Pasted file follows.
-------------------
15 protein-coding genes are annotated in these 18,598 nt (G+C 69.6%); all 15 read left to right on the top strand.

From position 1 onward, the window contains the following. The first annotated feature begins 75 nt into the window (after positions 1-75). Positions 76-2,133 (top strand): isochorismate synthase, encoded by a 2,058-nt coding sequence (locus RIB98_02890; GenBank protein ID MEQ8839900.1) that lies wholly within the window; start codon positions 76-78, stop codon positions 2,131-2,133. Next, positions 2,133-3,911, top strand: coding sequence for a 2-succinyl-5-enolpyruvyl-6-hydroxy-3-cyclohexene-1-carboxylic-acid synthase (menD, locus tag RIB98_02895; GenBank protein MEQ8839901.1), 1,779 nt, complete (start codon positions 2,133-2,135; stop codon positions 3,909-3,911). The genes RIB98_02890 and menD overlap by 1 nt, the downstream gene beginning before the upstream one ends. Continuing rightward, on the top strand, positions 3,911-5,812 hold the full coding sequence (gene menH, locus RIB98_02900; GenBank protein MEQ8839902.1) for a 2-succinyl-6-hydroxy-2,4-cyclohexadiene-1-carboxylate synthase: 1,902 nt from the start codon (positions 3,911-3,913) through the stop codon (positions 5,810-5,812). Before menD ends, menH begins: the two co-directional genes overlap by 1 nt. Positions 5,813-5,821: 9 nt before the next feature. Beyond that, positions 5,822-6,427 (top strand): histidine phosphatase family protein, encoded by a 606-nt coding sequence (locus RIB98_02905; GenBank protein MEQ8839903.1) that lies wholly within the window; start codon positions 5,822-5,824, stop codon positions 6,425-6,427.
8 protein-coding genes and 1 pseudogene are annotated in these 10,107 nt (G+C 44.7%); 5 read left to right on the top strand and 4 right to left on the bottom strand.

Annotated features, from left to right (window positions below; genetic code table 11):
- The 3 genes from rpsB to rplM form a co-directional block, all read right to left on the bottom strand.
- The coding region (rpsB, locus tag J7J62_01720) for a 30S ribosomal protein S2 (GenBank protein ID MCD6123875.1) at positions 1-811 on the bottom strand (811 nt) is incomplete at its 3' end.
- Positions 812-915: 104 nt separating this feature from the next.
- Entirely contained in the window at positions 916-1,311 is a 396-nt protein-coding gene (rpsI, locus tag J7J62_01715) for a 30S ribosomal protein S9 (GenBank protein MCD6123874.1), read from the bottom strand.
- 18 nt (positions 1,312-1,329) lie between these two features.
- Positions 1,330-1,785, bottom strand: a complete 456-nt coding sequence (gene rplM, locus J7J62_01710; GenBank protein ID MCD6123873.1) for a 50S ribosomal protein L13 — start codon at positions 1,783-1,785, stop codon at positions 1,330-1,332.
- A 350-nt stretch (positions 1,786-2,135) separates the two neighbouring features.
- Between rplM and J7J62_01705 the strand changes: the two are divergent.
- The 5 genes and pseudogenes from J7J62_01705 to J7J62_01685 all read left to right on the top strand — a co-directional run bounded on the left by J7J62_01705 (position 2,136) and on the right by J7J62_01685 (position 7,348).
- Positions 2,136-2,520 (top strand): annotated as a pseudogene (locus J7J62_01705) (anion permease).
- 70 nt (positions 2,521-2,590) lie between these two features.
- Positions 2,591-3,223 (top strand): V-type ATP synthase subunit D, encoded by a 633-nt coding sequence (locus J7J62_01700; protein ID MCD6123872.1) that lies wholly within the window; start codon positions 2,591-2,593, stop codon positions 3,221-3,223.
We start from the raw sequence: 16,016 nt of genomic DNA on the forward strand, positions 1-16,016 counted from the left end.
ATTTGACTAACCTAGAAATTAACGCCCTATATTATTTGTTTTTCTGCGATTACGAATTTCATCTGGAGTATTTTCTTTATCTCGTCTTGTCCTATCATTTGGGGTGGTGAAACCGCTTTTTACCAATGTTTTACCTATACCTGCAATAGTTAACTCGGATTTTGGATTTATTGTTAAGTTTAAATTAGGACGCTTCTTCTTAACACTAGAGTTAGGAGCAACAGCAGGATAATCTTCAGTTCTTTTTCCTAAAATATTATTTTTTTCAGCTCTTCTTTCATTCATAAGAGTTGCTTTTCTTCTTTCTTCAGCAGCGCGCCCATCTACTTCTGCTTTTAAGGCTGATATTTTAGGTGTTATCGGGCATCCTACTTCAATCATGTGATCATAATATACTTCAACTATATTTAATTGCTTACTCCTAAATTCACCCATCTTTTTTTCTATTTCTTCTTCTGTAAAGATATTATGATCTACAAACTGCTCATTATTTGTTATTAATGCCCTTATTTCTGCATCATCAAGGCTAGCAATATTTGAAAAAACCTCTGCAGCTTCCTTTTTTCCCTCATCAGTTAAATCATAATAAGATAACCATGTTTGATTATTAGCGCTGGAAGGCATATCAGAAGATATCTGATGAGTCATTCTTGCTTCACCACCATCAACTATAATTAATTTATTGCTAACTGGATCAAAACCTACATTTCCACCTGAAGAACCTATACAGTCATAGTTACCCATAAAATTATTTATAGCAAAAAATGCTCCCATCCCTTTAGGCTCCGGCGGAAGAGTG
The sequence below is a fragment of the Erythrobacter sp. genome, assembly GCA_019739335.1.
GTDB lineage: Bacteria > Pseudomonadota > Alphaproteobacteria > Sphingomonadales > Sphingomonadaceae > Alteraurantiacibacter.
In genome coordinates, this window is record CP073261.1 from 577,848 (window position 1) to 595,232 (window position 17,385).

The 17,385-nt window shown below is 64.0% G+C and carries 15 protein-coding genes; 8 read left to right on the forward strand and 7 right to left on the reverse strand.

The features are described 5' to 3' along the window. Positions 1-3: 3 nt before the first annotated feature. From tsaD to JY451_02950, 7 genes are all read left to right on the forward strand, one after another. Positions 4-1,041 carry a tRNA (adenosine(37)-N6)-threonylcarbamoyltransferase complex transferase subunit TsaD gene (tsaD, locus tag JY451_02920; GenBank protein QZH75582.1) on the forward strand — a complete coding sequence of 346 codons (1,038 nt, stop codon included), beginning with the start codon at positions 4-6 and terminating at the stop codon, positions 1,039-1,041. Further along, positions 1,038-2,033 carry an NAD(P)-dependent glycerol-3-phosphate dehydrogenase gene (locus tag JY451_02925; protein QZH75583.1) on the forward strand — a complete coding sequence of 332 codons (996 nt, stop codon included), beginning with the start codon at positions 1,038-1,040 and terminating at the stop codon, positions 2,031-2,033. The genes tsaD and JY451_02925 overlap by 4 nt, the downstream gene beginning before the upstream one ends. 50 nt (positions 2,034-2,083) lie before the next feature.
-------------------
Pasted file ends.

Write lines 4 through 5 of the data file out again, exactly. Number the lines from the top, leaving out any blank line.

Annotated features, from left to right (window positions below; genetic code table 11):
- The 3 genes from rpsB to rplM form a co-directional block, all read right to left on the bottom strand.